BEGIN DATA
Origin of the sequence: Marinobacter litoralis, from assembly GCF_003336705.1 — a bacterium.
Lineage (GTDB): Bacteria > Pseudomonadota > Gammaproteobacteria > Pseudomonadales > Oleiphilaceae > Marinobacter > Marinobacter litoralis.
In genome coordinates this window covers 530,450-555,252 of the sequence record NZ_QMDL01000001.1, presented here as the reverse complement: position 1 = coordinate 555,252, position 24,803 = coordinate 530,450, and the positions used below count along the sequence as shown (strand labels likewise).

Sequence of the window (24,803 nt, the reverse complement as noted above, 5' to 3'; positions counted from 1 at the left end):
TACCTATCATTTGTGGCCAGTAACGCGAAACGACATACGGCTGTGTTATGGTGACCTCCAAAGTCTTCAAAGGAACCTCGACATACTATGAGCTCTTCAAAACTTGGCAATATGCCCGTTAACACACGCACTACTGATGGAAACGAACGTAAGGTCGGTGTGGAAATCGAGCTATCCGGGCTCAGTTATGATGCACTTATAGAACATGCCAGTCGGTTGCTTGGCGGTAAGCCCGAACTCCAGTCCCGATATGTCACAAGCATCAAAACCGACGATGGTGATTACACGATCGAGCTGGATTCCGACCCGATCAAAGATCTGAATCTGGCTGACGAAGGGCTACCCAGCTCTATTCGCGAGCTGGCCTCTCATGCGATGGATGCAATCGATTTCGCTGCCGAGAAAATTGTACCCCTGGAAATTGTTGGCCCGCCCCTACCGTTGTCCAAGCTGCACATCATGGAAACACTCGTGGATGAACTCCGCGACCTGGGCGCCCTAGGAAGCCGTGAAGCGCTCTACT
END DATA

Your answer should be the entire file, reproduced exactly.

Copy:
Origin of the sequence: Marinobacter litoralis, from assembly GCF_003336705.1 — a bacterium.
Lineage (GTDB): Bacteria > Pseudomonadota > Gammaproteobacteria > Pseudomonadales > Oleiphilaceae > Marinobacter > Marinobacter litoralis.
In genome coordinates this window covers 530,450-555,252 of the sequence record NZ_QMDL01000001.1, presented here as the reverse complement: position 1 = coordinate 555,252, position 24,803 = coordinate 530,450, and the positions used below count along the sequence as shown (strand labels likewise).

Sequence of the window (24,803 nt, the reverse complement as noted above, 5' to 3'; positions counted from 1 at the left end):
TACCTATCATTTGTGGCCAGTAACGCGAAACGACATACGGCTGTGTTATGGTGACCTCCAAAGTCTTCAAAGGAACCTCGACATACTATGAGCTCTTCAAAACTTGGCAATATGCCCGTTAACACACGCACTACTGATGGAAACGAACGTAAGGTCGGTGTGGAAATCGAGCTATCCGGGCTCAGTTATGATGCACTTATAGAACATGCCAGTCGGTTGCTTGGCGGTAAGCCCGAACTCCAGTCCCGATATGTCACAAGCATCAAAACCGACGATGGTGATTACACGATCGAGCTGGATTCCGACCCGATCAAAGATCTGAATCTGGCTGACGAAGGGCTACCCAGCTCTATTCGCGAGCTGGCCTCTCATGCGATGGATGCAATCGATTTCGCTGCCGAGAAAATTGTACCCCTGGAAATTGTTGGCCCGCCCCTACCGTTGTCCAAGCTGCACATCATGGAAACACTCGTGGATGAACTCCGCGACCTGGGCGCCCTAGGAAGCCGTGAAGCGCTCTACT